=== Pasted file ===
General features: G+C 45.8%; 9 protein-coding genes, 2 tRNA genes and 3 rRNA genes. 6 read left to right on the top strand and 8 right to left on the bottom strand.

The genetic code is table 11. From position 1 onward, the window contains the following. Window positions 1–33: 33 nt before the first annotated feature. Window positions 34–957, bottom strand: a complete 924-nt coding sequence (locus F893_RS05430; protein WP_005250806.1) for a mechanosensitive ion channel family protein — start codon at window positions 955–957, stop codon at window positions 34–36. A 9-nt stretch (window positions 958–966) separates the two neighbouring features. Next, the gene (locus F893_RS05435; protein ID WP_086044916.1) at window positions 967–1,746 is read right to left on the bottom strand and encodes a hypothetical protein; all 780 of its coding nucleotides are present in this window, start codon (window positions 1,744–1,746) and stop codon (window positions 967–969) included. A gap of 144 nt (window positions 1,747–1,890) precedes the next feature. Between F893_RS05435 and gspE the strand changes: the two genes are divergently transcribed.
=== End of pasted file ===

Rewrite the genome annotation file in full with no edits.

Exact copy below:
General features: G+C 45.8%; 9 protein-coding genes, 2 tRNA genes and 3 rRNA genes. 6 read left to right on the top strand and 8 right to left on the bottom strand.

The genetic code is table 11. From position 1 onward, the window contains the following. Window positions 1–33: 33 nt before the first annotated feature. Window positions 34–957, bottom strand: a complete 924-nt coding sequence (locus F893_RS05430; protein WP_005250806.1) for a mechanosensitive ion channel family protein — start codon at window positions 955–957, stop codon at window positions 34–36. A 9-nt stretch (window positions 958–966) separates the two neighbouring features. Next, the gene (locus F893_RS05435; protein ID WP_086044916.1) at window positions 967–1,746 is read right to left on the bottom strand and encodes a hypothetical protein; all 780 of its coding nucleotides are present in this window, start codon (window positions 1,744–1,746) and stop codon (window positions 967–969) included. A gap of 144 nt (window positions 1,747–1,890) precedes the next feature. Between F893_RS05435 and gspE the strand changes: the two genes are divergently transcribed.